Residents debate addition of 14 police officers at Minneapolis City Council meeting

The Minneapolis City Council heard from residents about possibly adding 14 officers to the MPD.

A $1.6 billion spending plan is up for debate in Minneapolis and one of the hottest topics at a meeting Wednesday night is police staffing.

People waited for hours to speak in front of the City Council Wednesday. The majority of them were concerned about nearly $9 million going to the Minneapolis Police Department. They feel the money could be spent on other programs.

“Reclaim the Block” is the community organization leading the efforts to oppose the addition of 14 officers to the force. They presented a petition to the City Council with over 700 signatures of Minneapolis residents who would rather see the money go towards funding the Office of Violence Prevention, investing in homeless youth shelters, funding more programs to tackle opioid addiction and sending a mental health team rather than police when someone calls 911 in crisis.

Initially, Chief Medaria Arradondo wanted 400 officers added over the next few years to keep up with the demand of service calls and retirements, but Mayor Jacob Frey reduced that number to just 14 for 2020 and recommended $8.5 million goes to the department.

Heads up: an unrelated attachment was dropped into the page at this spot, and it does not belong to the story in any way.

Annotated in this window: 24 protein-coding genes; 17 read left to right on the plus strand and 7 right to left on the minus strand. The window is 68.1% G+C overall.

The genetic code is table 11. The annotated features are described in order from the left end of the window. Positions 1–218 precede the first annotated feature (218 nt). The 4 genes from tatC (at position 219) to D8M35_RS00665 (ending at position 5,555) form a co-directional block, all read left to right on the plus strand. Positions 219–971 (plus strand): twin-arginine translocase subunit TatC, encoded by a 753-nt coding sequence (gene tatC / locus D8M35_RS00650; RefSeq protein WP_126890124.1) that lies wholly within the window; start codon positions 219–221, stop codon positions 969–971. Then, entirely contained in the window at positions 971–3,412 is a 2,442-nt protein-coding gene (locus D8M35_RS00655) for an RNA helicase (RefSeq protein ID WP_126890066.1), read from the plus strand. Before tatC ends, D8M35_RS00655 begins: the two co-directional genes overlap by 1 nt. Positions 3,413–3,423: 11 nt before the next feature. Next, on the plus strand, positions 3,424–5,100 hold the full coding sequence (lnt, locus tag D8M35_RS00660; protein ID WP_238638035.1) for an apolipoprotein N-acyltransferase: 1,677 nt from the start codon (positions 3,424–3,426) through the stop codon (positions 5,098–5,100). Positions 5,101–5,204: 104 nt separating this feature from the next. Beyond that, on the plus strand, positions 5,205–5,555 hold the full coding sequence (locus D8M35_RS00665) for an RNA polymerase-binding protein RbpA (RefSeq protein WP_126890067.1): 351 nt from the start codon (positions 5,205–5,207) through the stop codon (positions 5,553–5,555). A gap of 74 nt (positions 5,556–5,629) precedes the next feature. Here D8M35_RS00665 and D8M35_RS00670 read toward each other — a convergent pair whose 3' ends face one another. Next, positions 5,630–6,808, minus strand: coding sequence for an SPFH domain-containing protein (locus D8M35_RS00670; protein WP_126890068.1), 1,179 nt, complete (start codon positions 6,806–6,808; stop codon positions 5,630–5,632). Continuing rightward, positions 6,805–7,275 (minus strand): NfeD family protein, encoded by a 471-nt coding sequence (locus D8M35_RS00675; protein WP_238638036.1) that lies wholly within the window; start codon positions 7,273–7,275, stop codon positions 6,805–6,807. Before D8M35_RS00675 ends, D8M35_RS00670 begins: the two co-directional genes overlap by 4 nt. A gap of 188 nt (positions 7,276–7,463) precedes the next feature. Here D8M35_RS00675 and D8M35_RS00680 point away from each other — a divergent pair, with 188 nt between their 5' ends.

With recent gun violence bringing the city’s homicides to 44, there are conflicting approaches from community members on how to keep residents safe.

“We need police. We are getting killed in these neighborhoods. If you aren’t in, then don’t say anything to me. I’m watching to deaths,” said Al Flowers, who is in favor of adding officers.

“Increasing policing is not only a false solution, it’s a slap in the face to people of color and immigrants who are disproportionately over-represented in the incarceration rate in this state,” said someone who opposed the officer increase.

Minneapolis Police Union President Lt. Bob Kroll says the department is severely understaffed. Within the five precincts across the city, there are three major shift changes and he says with the addition of 14 officers, that won’t even add one more per shift.

“Cities range from two officers per 1,000 people to four officers per 1,000. We are at the two mark. So, if you compare us to other similar-sized cities, they have nearly twice as many officers.”

This is the second public hearing on next year’s budget. Friday, the Budget Committee will make amendments and a final vote will be taken next Wednesday.